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Archaeology of domestic life in early 20th century Britain

The aim of this blog is to publish data on early 20th century buildings, whilst this is still accessible. Much material of interest to the historian is being destroyed through 'home improvements' and DIY, and objects are increasingly being divorced from their context through dispersal after the death of their owners. By creating an easily accessible contextual record of material culture, it is hoped that those interested in this period of history may have a resource through which the details of domestic life might be studied.

If you have any artefacts of interest, or make discoveries during the process of your own investigations that you would like to share, please contact me!

Saturday, 9 July 2011

C19) shop fittings in situ, in C17-18 building. (With 30s bits)

Something for the weekend:

(With 1930s electrical fittings & lino)

Thursday, 7 July 2011

Graffiti in Lounge

Came across this bit of graffiti (in pencil), which was drawn after the first phase of decoration. In looking at it again, it's likely to date after the second phase of decoration (but before the 3rd phase), as it overlies fragments of wallpaper (or lining paper) and abrasion marks that may represent attempts to remove wallpaper.

It reads (within the heart shape) "I love John". Outside, but overlapping, the heart (in brackets), the text appears to read "If he wasn't such a chauvinist"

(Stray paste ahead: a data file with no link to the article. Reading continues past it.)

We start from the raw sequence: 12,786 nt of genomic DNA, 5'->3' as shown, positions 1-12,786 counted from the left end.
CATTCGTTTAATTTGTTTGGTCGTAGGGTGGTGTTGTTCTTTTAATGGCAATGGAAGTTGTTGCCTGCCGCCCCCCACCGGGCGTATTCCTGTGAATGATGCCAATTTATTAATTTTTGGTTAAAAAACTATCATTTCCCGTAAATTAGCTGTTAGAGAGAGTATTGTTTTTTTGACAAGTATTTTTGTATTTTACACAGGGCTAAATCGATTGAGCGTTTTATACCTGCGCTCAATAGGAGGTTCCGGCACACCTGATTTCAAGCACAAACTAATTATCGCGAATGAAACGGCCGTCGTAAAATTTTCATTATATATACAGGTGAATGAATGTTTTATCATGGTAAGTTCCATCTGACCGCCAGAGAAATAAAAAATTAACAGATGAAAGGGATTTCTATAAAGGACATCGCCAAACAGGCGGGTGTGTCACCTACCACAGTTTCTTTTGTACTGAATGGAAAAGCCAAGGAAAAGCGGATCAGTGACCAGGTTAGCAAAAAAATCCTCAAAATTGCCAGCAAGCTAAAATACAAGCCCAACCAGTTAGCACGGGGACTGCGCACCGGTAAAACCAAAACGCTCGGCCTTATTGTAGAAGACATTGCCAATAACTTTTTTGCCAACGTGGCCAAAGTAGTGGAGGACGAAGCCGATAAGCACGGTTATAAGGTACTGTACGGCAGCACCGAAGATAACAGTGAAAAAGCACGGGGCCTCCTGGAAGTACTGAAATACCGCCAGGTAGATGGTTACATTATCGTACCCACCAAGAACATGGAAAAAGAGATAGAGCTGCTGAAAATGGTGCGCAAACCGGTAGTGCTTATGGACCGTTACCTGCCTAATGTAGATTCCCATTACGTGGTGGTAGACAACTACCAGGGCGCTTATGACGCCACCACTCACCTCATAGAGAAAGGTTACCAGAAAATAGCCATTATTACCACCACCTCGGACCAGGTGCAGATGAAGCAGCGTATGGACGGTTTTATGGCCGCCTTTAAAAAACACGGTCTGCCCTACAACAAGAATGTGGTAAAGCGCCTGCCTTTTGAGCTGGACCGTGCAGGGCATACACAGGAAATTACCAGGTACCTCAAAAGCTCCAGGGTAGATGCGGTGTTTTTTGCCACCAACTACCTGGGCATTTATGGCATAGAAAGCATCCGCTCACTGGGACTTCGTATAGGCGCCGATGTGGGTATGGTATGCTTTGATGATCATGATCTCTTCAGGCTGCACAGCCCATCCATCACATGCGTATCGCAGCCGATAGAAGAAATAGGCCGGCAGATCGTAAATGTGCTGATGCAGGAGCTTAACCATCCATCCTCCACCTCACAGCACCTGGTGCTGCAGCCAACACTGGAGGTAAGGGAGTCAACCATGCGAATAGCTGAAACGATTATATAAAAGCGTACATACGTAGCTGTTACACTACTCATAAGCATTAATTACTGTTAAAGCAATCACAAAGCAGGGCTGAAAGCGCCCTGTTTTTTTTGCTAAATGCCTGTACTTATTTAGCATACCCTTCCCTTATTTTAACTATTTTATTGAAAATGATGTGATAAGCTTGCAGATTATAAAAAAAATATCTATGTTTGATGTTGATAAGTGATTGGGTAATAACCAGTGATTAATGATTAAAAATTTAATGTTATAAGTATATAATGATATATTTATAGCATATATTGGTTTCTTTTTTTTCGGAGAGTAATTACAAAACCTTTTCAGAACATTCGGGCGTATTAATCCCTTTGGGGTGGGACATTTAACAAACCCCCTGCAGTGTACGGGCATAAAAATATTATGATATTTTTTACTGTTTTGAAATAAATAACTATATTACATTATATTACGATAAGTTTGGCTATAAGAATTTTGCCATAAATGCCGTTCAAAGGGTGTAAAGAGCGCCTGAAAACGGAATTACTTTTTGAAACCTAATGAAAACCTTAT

If used to suggest male chauvinism (rather than other forms of chauvinism - and the use of this term in the context of expressing a male-female relationship perhaps makes this more likely), this may indicate a 1970s date for this text
(Mansbridge, Jane and Flaster, Katherine 2005 'Male Chauvinist, Feminist, Sexist, and Sexual Harrassment: Different Trajectories in Feminist Linguistic Innovation', American Speech 80: 3)

John was the name of one of the children born into this house during the early 30s. It's possible that he lived in this house as an adult (and that this text refers to him), but at this point, this is only conjecture. If this were to be the case, I have read about someone that I believe to be the man in question (now deceased) - he was truly admired and liked by many...

As an indicator of date, the 2nd phase wallpaper (a textured paper) stylistically dates to during or after the mid 30s (no surprise, considering the date of the house) - though it may even be as late as the 60s (the house was seemingly modified during or after the late 30s)
. The 3rd phase paper was a plain lining paper, with 'scrunched' paint effect - a decoration technique that became popular during and after the mid 80s

Edwardian interiors

Edwardian interiors: